Baptistina family

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The Baptistina family is an asteroid family that was probably produced by the breakup of an asteroid 170 km (110 mi) across 80 million years ago following an impact with a smaller body. The two largest presumed remnants of the parent asteroid are main-belt asteroids 298 Baptistina and 1696 Nurmela.

The Baptistina family may consist of uncommon carbonaceous chondrite asteroids and meteoroids in similar orbits. Many mountain-sized fragments from the collision would have leaked into the inner solar system through orbital resonances with Mars and Jupiter, causing a prolonged series of asteroid impacts. Previously this collision was believed to have occurred about 160 million years ago, and many impacts between 100 and 50 million years ago were attributed to it. However, new data in 2011 from the Wide-field Infrared Survey Explorer revised the date of the proposed collision which broke up the parent asteroid to about 80 million years ago.[1]

Break-up and suspected impacts[edit]

Among the notable asteroid impacts previously attributed to the Baptistina family was the Cretaceous–Paleogene (K–T) impactor; however this is highly unlikely if the new data revising the date of collision of the parent object to 80 million years ago are correct, as it typically takes many tens of millions of years for an asteroid to achieve resonance and collide with an inner planet.[1] In 2007, it was proposed that chromium concentrations in 66-million-year-old sediment layers at the Cretaceous–Paleogene boundary (K–T boundary) on Earth suggested that the impactor that gouged out Chicxulub Crater belonged to this group.[2][3] Concerns had been raised regarding the reputed link, in part because very few solid observational constraints exist of the asteroid or family.[4] Indeed, it was recently discovered that 298 Baptistina does not share the same chemical signature as the source of the Cretaceous–Paleogene boundary.[5] It has been speculated that the impactor that produced the lunar crater Tycho 108 million years ago was also a member of the group, although with the revised date of the breakup of the parent body this could not be possible.[citation needed]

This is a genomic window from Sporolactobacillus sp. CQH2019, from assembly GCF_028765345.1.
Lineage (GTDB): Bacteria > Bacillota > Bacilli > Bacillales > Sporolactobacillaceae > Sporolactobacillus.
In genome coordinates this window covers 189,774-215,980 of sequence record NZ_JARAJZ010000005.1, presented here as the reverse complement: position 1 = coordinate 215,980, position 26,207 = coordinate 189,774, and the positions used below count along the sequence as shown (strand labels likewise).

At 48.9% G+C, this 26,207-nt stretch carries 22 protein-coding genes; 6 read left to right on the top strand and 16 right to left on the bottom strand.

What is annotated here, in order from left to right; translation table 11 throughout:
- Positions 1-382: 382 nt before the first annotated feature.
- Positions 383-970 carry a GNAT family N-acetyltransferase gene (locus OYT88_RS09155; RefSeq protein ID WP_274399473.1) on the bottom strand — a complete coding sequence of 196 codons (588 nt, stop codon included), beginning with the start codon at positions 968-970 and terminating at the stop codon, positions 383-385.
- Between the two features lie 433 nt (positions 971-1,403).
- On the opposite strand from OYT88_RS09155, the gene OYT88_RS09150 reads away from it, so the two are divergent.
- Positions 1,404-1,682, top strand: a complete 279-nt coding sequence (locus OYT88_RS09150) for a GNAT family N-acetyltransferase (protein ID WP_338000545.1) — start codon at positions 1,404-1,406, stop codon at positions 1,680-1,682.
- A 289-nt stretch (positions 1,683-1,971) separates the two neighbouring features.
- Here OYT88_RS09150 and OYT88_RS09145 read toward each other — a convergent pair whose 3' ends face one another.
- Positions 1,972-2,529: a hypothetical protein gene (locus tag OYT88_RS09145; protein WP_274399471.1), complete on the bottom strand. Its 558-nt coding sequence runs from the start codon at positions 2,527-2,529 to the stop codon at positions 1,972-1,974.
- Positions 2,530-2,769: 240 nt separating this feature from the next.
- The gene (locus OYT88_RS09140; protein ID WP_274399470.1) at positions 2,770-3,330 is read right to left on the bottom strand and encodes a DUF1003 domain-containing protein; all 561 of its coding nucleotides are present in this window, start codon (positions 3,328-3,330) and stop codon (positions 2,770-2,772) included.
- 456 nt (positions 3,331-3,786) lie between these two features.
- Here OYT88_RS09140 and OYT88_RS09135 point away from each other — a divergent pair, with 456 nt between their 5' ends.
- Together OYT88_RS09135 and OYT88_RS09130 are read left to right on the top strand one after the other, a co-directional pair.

In 2011 data from the Wide-field Infrared Survey Explorer revised the date of the proposed collision which broke up the Baptistina parent asteroid to about 80 million years ago. If correct, these data mean it is very unlikely that the K–T impactor was part of this family of asteroids, as it typically takes many tens of millions of years for an asteroid to reach a resonance with Earth and then collide, much more than the 15 million between this breakup and the collision of the K–T impactor.[1] "As a result of the WISE science team's investigation, the demise of the dinosaurs remains in the cold case files," said Lindley Johnson, program executive for the Near Earth Object (NEO) Observation Program.[6]


  1. ^ a b c Plotner, Tammy (2011). "Did Asteroid Baptistina Kill the Dinosaurs? Think other WISE...". Universe Today. Retrieved 2011-09-19. 
  2. ^ Bottke, WF; Vokrouhlický D Nesvorný D. (2007). "An asteroid breakup 160 Myr ago as the probable source of the K/T impactor". Nature. 449 (7158): 48–53. Bibcode:2007Natur.449...48B. doi:10.1038/nature06070. PMID 17805288. 
  3. ^ Govert Schilling (Sky & Telescope). "Asteroids Smash, Dinosaurs Duck". Archived from the original on 27 September 2007. Retrieved 5 September 2007. 
  4. ^ Majaess D., Higgins D., Molnar L., Haegert M., Lane D., Turner D., Nielsen I. (2008). New Constraints on the Asteroid 298 Baptistina, the Alleged Family Member of the K/T Impactor, accepted for publication in the JRASC
  5. ^ Reddy V., et al. (2008). Composition of 298 Baptistina: Implications for K-T Impactor Link, Asteroids, Comets, Meteors conference.
  6. ^ "Asteroid didn't do it - so who killed the dinosaurs? NASA rules out Baptistina theory". / Fox. 2011. Retrieved 2012-02-29. 

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